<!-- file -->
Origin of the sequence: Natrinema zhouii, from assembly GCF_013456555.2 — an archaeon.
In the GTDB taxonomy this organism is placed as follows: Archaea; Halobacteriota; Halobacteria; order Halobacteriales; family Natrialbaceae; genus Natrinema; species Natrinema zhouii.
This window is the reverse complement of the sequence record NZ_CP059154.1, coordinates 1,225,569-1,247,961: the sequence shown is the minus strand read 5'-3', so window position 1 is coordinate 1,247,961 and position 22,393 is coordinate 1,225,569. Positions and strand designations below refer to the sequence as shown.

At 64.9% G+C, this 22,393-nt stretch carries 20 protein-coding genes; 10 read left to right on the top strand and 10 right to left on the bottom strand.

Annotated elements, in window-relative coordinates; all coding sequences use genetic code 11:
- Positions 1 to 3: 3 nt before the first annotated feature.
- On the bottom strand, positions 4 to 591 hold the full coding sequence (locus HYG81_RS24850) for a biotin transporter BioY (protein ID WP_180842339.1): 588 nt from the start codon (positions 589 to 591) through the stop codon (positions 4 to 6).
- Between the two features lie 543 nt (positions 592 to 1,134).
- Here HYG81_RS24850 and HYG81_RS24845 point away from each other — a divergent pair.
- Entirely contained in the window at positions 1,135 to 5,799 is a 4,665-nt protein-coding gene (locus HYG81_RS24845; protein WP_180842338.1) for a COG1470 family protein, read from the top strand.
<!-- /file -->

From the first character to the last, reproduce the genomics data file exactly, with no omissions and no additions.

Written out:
Origin of the sequence: Natrinema zhouii, from assembly GCF_013456555.2 — an archaeon.
In the GTDB taxonomy this organism is placed as follows: Archaea; Halobacteriota; Halobacteria; order Halobacteriales; family Natrialbaceae; genus Natrinema; species Natrinema zhouii.
This window is the reverse complement of the sequence record NZ_CP059154.1, coordinates 1,225,569-1,247,961: the sequence shown is the minus strand read 5'-3', so window position 1 is coordinate 1,247,961 and position 22,393 is coordinate 1,225,569. Positions and strand designations below refer to the sequence as shown.

At 64.9% G+C, this 22,393-nt stretch carries 20 protein-coding genes; 10 read left to right on the top strand and 10 right to left on the bottom strand.

Annotated elements, in window-relative coordinates; all coding sequences use genetic code 11:
- Positions 1 to 3: 3 nt before the first annotated feature.
- On the bottom strand, positions 4 to 591 hold the full coding sequence (locus HYG81_RS24850) for a biotin transporter BioY (protein ID WP_180842339.1): 588 nt from the start codon (positions 589 to 591) through the stop codon (positions 4 to 6).
- Between the two features lie 543 nt (positions 592 to 1,134).
- Here HYG81_RS24850 and HYG81_RS24845 point away from each other — a divergent pair.
- Entirely contained in the window at positions 1,135 to 5,799 is a 4,665-nt protein-coding gene (locus HYG81_RS24845; protein WP_180842338.1) for a COG1470 family protein, read from the top strand.